Suleiman Zarma

Mr Suleiman Zarma, the Minister of Environment says the National Biosafety Management Agency (NBMA) has delivered on its target in ensuring safe deployment of Genetically Modified (GM) crops in Nigeria.

Zarma made this known in statement issued by Mrs Gloria Ogbaki, the NBMA’s Head of Press Unit on Wednesday at an Experts Validation of the Preliminary Draft Regulations on Biosafety in West Africa at ECOWAS in Abuja.

“NBMA has delivered on its targets in line with its mandate of ensuring that modern biotechnology practices and its products are well used and safely deployed in Nigeria.

“Foremost amongst these delivered targets are laying of an effective administrative and institutional background for modern biotechnology regulation in Nigeria.

“It has also ensured enhanced capacity building of staff and relevant stakeholders, communication and sensitisation of Nigerians and stakeholders on modern biotechnology regulatory activities.

“It has equally seen the establishment of various national and international partnerships for effective regulation and a top class regional GM Detection and Analysis Laboratory.

“Others are accreditation of institutes to practice modern biotechnology, granting of biosafety permits and proper positioning and mainstreaming of biosafety into the National Administrative Structures.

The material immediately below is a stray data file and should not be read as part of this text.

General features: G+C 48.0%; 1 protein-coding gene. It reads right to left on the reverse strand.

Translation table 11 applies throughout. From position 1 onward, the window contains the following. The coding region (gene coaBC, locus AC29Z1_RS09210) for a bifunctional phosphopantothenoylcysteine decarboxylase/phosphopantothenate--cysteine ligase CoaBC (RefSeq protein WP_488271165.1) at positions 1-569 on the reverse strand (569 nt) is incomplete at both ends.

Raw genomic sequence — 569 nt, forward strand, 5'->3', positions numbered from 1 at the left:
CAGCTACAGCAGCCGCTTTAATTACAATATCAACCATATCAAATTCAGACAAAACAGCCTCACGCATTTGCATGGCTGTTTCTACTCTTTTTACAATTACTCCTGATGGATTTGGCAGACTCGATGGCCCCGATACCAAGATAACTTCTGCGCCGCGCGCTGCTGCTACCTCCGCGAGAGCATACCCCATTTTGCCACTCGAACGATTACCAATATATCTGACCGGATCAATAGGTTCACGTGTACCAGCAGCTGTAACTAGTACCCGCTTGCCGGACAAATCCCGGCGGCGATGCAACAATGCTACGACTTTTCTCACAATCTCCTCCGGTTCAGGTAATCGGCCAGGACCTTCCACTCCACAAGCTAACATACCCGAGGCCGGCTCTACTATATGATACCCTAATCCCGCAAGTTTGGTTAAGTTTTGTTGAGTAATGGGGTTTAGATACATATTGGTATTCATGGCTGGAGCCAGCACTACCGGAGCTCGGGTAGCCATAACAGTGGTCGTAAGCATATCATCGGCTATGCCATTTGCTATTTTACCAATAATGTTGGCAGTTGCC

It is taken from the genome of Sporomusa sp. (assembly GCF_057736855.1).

“The development of operational instruments for effective implementation of biosafety and the ease of doing business within related sectors among others, have also been some of their achievements,” the minister said.

According to Zarma, safe modern biotechnology has proven to be the solution which will ensure that our people, farmers, entrepreneurs, and the economy succeed within the region’.

He expressed joy that Nigeria was the first country in the world to develop a genetically modified cow pea which had been granted approval for commercial release.

“I think we as a sub-region has every right to feel proud of these achievements which have enabled us prove to the world that Africa has all it takes to ensure safety in the deployment of modern biotechnology.

“I will therefore state that Nigeria’s commitment to not just the regional biosafety system but that of Africa knows no bounds,” he said.

He recognised the need for a regional biosafety system and appreciated the meeting which was aimed at ensuring that cross border trade on living modified organisms and their products within the sub-region were harmonised, improved and safe to human health and the environment.

Dr Rufus Ebegba, the Director-General of NBMA, who chaired the technical session said that West Africa was setting the pace on matters of biosafety as this regulation document was a new initiative that other African countries would in time copy.

“Africa has the capacity but needs to strengthen this capacity to meet emerging trends in this sector.”

The D-G said that with expertise of delegates at the meeting, they could come up with a document that would be internationally acceptable.

He urged the participants to work hard and come up with a regulation that could be endorsed by the ministers.

Mrs Zurafa Lumpo, the representative of West Africa Monetary Union said the regulation, when implemented, would mean a crucial step to ensuring that Africa became more viable to the economic benefits of modern biotechnology.

The Commissioner for Agriculture, Environment and Water Resources of ECOWAS Commission, Sekou Sangare and Director-General, Sahel Institute, Dr Mohammed Abdullahi, were among the 45 dignitaries participating in the four-day review meeting.

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